Daisy Miller is Henry James' examination of the personality and social bearing of a naive young American girl being exposed for the first time to the corruption of the old world in Rome and other areas of Italy. The young man who falls in love with her berates himself for loving someone who is so terribly gauch, but he can't help it - her naivity is what draws him in. The fact that she also encourages the attentions of men the main character despises and... Portrait of a Lady
Henry James' study of Isabel Archer and her seduction and betrayal by her false friend and husband is simply the finest psychological fiction ever written. His masterful examination of Isabel's thoughts as she realizes her situation and comes to grips with it and its meaning is most moving - maybe more moving than any other passage in English literature (outside of the KJV Bible and Shakespeare).... The Ambassadors
Chad Newsome, a profligate son of a wealthy American family is having relations with an unacceptable woman in France. Lambert Strethers, a trusted old friend of the family, is sent off to talk some sense into the boy and bring him home, but he discovers that Chad is truly in love, that the woman, although perhaps not strictly socially acceptable, is charming. Moreover, he finds life in Europe very attractive. A new set of ambassadors is sent off, this... The American
Christopher Newman, a wealthy American, falls in love with a French aristocrat, Claire de Cintre, while visiting Paris. Her family objects very strongly to their engagement because Newman lacks European culture and social status.
When Newman learns that Claire's mother, the Marquise, had killed her husband, he threatens her with the evidence. Still she refuses to sanction the marriage. Claire renounces the engagement and determines to be a nun. Newma...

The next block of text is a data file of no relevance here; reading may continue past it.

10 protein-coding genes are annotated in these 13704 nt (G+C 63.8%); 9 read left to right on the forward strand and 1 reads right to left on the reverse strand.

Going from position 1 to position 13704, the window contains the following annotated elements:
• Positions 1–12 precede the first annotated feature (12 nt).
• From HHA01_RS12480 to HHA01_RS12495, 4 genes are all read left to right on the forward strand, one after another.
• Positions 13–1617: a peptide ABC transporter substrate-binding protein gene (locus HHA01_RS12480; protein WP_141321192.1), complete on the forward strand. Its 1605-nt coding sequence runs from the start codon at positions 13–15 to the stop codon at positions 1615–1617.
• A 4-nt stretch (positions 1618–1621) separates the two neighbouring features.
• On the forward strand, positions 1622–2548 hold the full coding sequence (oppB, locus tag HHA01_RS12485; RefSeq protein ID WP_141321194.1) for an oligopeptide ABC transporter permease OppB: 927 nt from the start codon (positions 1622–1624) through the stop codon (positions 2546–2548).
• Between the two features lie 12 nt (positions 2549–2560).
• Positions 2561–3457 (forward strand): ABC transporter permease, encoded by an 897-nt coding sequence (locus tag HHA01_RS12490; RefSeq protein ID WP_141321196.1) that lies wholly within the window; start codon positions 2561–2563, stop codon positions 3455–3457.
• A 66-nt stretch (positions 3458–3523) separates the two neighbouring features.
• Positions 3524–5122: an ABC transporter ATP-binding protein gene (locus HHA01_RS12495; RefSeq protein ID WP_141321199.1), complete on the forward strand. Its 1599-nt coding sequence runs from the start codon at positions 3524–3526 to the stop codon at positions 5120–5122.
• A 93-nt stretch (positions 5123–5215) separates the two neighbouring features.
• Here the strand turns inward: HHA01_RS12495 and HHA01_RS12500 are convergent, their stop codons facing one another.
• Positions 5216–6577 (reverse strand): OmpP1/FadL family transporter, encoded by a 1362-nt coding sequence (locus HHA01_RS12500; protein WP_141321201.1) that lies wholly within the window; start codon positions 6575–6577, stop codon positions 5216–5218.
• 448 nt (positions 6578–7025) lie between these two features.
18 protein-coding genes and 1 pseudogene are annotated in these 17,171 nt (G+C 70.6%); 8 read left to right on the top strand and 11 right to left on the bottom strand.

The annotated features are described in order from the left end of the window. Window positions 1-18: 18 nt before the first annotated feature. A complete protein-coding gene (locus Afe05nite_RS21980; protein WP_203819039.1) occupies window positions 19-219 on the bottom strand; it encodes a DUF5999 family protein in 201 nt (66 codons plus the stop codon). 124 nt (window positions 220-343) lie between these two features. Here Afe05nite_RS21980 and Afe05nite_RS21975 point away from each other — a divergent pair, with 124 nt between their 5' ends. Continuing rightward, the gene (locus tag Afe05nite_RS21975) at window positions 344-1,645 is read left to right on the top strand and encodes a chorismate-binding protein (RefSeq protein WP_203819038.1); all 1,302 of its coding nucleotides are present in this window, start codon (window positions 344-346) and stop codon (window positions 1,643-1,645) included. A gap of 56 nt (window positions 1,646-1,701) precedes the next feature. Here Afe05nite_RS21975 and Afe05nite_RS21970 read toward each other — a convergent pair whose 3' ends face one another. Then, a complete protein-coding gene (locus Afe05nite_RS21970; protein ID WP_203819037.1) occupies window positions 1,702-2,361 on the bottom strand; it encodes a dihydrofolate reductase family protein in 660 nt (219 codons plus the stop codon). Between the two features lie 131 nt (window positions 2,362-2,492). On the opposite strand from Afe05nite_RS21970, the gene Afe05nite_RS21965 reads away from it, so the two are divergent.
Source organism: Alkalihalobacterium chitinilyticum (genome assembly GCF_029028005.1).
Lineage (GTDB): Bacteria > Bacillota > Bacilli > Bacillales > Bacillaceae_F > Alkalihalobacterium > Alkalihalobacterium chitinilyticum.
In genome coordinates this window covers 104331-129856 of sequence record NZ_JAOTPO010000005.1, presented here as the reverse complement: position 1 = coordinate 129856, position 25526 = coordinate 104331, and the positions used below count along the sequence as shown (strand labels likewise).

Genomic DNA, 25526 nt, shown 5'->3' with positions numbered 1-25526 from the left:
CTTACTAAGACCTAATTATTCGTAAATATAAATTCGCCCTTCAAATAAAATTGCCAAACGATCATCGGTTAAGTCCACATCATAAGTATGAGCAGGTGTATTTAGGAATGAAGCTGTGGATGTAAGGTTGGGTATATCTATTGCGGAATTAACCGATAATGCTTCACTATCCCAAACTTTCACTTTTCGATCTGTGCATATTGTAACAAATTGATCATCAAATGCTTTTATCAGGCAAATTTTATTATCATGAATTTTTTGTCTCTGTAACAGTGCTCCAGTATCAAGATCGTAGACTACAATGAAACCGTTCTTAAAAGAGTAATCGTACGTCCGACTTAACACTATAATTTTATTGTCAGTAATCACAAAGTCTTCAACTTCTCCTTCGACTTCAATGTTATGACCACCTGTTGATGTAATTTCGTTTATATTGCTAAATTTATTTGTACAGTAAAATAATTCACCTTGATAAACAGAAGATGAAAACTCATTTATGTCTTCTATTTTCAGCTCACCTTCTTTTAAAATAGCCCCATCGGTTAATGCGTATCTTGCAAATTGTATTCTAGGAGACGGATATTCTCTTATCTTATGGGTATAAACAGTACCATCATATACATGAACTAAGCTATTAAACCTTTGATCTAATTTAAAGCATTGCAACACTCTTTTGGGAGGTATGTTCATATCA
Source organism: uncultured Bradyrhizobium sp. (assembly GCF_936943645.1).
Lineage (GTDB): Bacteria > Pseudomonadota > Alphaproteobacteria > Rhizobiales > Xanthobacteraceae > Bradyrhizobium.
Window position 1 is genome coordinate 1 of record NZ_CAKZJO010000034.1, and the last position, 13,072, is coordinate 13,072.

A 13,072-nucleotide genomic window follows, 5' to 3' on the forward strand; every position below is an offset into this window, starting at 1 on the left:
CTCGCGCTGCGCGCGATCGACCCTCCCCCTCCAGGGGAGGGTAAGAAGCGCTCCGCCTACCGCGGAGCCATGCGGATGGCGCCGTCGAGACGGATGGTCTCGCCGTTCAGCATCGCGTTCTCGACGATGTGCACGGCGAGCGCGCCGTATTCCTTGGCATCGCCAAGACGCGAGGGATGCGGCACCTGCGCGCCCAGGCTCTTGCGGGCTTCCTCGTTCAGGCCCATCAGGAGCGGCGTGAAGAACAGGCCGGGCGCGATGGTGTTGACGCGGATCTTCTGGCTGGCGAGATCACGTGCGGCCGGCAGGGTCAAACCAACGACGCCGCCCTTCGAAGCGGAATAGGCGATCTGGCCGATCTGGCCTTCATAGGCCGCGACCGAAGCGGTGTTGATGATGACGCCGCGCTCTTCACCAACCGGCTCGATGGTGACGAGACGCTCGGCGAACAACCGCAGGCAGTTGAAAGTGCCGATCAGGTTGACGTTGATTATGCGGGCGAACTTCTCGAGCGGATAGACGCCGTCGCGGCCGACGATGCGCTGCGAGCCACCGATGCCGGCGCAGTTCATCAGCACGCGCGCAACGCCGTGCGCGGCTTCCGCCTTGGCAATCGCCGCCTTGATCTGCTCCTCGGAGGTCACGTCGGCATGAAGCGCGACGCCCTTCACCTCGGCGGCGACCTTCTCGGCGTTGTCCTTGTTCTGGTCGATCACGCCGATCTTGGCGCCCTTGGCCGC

The Aspern Papers
Another of the prolific Henry James' many masterpieces, The Aspern Papers is set in Venice and is the story of the struggle of a scholar of a poet named Aspern (Byron, in reality) with Aspern's old lover and her daughter over the ownership of Aspern's love letters. The scholar manipulates the lonely and sensitive daughter, professing love for her, to win influence with them so that he can access the coveted letters - the result is both sad and satisfying... The Beast in the Jungle
In this short novella, James examines the relationship of a man who believes that he is slated by fate for some horrible disastrous thing to happen to him (he calls it the "beast crouching in the jungle" and waiting for him) and the woman who quite transparently loves him. He never even thinks of her in terms of love since his entire mental focus is on his "fate" and being able to recognize it when it arrives. The story follows their entire lives until s... The Bostonians
This is one book of Henry james' that has been slighted. It is a study of the conflict between a male and female cousin over the place of first standing in a mutual woman's affections. The female wants to use her for her social drive toward women's equal political/legal rights - the male wants her for his wife in an old-fashioned marriage. The male wins. A fantastic book.... The Turn of the Screw
The Turn of the Screw is one of the finest ghost stories ever written - but of course, since it is by Henry James, it would be. His steady building of psychological and physical pressure on the governess through the medium of the ghost and the children interacting with it is terrifying and lives up to the title as every new phase gives the story's pressure "another turn of the screw."... The Wings of the Dove
Henry James complained that people don't pay close enough attention when reading his books. He may not have realized what he was asking. Not only does one have to read this book closely; one has to read between the lines, as well. "The Wings of the Dove" is made up of characters so subtle and so intelligent that even a careful reader will be challenged to keep up. The story follows a young man, Densher, and woman, Kate Croy, who want to be together, but ... Washington Square
Washington Square describes the adult life of Catherine Sloper, daughter of a wealthy, intense, intelligent and sarcastic father and a brilliantly beautiful mother who died soon after childbirth. She is raised by her father and his sister, a meddling and overly romantic widow. Unfortunately for Catherine, she is neither clever nor beautiful and her father notes this, but little else about her.
The setting, 19th Century New York, finds Catherine unma...